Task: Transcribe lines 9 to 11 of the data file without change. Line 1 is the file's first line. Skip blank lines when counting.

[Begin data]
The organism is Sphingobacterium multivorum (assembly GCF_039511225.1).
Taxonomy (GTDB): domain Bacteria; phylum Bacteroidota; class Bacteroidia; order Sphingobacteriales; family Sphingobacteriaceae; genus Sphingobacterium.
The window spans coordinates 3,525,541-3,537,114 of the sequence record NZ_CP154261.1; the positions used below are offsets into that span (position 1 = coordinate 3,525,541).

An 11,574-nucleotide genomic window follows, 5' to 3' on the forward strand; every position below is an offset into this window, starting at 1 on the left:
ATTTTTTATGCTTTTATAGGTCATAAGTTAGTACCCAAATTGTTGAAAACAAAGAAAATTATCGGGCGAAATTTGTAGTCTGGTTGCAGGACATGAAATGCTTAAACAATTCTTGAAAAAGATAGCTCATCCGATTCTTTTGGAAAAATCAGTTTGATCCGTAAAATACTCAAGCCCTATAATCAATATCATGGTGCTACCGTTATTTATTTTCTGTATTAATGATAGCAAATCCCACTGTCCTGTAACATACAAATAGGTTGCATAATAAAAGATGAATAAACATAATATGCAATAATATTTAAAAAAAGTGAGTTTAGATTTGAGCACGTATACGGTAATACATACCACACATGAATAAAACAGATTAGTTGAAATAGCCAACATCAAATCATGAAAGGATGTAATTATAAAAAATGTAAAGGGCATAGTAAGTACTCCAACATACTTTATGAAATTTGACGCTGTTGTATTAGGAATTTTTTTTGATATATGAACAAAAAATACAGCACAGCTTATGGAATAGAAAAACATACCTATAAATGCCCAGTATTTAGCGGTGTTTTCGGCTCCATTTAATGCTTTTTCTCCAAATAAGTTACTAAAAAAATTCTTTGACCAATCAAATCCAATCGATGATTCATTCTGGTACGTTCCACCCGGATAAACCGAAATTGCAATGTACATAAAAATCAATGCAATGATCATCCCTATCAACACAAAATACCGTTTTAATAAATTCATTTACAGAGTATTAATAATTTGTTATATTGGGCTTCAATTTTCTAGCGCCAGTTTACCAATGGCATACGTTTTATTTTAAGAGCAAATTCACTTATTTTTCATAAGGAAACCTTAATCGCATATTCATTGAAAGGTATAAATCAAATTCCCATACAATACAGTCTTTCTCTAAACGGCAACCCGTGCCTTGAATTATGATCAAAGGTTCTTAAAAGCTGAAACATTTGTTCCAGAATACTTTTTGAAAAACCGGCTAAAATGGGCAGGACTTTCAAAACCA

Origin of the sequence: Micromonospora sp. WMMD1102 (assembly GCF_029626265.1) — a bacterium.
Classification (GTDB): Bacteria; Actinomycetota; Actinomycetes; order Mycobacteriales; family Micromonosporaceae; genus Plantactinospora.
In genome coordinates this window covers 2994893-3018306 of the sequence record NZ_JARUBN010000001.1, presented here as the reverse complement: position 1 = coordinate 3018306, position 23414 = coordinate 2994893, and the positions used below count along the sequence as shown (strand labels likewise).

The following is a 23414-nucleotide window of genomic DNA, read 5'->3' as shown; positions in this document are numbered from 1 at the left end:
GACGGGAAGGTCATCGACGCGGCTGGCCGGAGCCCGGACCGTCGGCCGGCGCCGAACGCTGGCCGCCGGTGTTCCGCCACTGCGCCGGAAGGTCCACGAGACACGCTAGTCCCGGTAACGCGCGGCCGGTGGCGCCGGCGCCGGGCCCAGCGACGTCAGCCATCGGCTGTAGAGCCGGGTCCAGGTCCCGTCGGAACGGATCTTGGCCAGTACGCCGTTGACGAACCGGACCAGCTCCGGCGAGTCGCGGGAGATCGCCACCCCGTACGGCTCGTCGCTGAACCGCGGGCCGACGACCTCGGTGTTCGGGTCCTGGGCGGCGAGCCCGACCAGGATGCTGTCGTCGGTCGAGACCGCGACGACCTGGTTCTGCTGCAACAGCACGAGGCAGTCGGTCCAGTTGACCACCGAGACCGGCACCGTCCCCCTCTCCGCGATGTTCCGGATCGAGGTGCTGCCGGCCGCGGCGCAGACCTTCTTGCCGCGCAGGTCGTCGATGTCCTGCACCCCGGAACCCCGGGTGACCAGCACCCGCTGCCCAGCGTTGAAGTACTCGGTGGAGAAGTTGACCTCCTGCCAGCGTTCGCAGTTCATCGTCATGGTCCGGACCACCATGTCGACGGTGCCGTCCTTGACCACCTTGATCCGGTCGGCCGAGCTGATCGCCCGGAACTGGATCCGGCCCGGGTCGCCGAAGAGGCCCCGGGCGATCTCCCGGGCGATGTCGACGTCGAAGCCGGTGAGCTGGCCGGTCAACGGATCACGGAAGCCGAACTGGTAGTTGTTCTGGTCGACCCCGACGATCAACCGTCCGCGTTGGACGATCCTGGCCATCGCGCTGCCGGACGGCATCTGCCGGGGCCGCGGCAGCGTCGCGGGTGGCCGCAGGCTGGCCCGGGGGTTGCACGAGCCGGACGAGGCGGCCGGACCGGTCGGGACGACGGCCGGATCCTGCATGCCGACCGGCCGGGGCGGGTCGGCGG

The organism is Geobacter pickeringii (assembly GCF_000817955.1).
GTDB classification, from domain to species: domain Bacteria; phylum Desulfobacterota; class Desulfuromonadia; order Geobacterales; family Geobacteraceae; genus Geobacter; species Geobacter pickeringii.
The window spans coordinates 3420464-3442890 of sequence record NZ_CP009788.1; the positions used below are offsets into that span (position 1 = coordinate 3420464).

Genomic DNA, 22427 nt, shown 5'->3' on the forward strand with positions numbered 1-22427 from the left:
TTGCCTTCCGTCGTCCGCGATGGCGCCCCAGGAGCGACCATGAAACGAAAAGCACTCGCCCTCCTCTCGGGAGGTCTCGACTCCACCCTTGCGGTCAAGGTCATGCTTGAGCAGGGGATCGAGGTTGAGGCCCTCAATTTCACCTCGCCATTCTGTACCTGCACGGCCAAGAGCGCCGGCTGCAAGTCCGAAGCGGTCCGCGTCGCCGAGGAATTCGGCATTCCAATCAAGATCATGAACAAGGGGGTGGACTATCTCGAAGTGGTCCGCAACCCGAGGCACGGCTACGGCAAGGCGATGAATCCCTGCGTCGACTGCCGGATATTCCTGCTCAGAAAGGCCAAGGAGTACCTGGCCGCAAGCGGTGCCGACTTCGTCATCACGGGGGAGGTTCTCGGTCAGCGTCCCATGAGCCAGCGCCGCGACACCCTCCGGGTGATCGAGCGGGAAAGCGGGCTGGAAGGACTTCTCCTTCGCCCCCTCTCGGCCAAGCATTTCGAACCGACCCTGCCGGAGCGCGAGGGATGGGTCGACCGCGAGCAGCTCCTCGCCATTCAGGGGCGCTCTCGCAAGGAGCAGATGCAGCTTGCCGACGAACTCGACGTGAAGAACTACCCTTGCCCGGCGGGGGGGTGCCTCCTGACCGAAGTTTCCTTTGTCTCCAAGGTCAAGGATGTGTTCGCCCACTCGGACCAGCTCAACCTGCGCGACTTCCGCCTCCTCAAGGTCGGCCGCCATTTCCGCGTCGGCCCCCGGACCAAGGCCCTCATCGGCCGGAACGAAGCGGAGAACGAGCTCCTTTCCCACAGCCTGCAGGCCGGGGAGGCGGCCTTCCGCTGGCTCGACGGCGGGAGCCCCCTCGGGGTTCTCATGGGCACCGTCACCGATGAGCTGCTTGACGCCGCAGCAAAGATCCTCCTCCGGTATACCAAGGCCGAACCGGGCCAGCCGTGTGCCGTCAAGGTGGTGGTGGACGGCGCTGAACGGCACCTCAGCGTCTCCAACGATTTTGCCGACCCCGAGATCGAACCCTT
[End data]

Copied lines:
The following is a 23414-nucleotide window of genomic DNA, read 5'->3' as shown; positions in this document are numbered from 1 at the left end:
GACGGGAAGGTCATCGACGCGGCTGGCCGGAGCCCGGACCGTCGGCCGGCGCCGAACGCTGGCCGCCGGTGTTCCGCCACTGCGCCGGAAGGTCCACGAGACACGCTAGTCCCGGTAACGCGCGGCCGGTGGCGCCGGCGCCGGGCCCAGCGACGTCAGCCATCGGCTGTAGAGCCGGGTCCAGGTCCCGTCGGAACGGATCTTGGCCAGTACGCCGTTGACGAACCGGACCAGCTCCGGCGAGTCGCGGGAGATCGCCACCCCGTACGGCTCGTCGCTGAACCGCGGGCCGACGACCTCGGTGTTCGGGTCCTGGGCGGCGAGCCCGACCAGGATGCTGTCGTCGGTCGAGACCGCGACGACCTGGTTCTGCTGCAACAGCACGAGGCAGTCGGTCCAGTTGACCACCGAGACCGGCACCGTCCCCCTCTCCGCGATGTTCCGGATCGAGGTGCTGCCGGCCGCGGCGCAGACCTTCTTGCCGCGCAGGTCGTCGATGTCCTGCACCCCGGAACCCCGGGTGACCAGCACCCGCTGCCCAGCGTTGAAGTACTCGGTGGAGAAGTTGACCTCCTGCCAGCGTTCGCAGTTCATCGTCATGGTCCGGACCACCATGTCGACGGTGCCGTCCTTGACCACCTTGATCCGGTCGGCCGAGCTGATCGCCCGGAACTGGATCCGGCCCGGGTCGCCGAAGAGGCCCCGGGCGATCTCCCGGGCGATGTCGACGTCGAAGCCGGTGAGCTGGCCGGTCAACGGATCACGGAAGCCGAACTGGTAGTTGTTCTGGTCGACCCCGACGATCAACCGTCCGCGTTGGACGATCCTGGCCATCGCGCTGCCGGACGGCATCTGCCGGGGCCGCGGCAGCGTCGCGGGTGGCCGCAGGCTGGCCCGGGGGTTGCACGAGCCGGACGAGGCGGCCGGACCGGTCGGGACGACGGCCGGATCCTGCATGCCGACCGGCCGGGGCGGGTCGGCGG

The organism is Geobacter pickeringii (assembly GCF_000817955.1).